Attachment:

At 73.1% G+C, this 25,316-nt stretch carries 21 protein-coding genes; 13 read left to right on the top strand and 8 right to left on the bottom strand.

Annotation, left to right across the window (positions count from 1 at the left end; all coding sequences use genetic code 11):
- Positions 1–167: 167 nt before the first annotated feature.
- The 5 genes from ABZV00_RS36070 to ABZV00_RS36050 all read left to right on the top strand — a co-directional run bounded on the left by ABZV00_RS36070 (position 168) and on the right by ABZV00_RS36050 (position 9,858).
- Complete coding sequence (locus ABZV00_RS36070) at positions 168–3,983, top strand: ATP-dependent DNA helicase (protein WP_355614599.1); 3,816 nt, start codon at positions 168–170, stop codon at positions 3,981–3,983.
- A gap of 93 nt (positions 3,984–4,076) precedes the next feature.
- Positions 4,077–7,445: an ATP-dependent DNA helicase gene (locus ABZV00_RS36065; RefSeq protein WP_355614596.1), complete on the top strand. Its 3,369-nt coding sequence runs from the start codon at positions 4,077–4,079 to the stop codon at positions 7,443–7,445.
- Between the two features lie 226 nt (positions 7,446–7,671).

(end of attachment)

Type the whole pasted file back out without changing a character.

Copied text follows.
At 73.1% G+C, this 25,316-nt stretch carries 21 protein-coding genes; 13 read left to right on the top strand and 8 right to left on the bottom strand.

Annotation, left to right across the window (positions count from 1 at the left end; all coding sequences use genetic code 11):
- Positions 1–167: 167 nt before the first annotated feature.
- The 5 genes from ABZV00_RS36070 to ABZV00_RS36050 all read left to right on the top strand — a co-directional run bounded on the left by ABZV00_RS36070 (position 168) and on the right by ABZV00_RS36050 (position 9,858).
- Complete coding sequence (locus ABZV00_RS36070) at positions 168–3,983, top strand: ATP-dependent DNA helicase (protein WP_355614599.1); 3,816 nt, start codon at positions 168–170, stop codon at positions 3,981–3,983.
- A gap of 93 nt (positions 3,984–4,076) precedes the next feature.
- Positions 4,077–7,445: an ATP-dependent DNA helicase gene (locus ABZV00_RS36065; RefSeq protein WP_355614596.1), complete on the top strand. Its 3,369-nt coding sequence runs from the start codon at positions 4,077–4,079 to the stop codon at positions 7,443–7,445.
- Between the two features lie 226 nt (positions 7,446–7,671).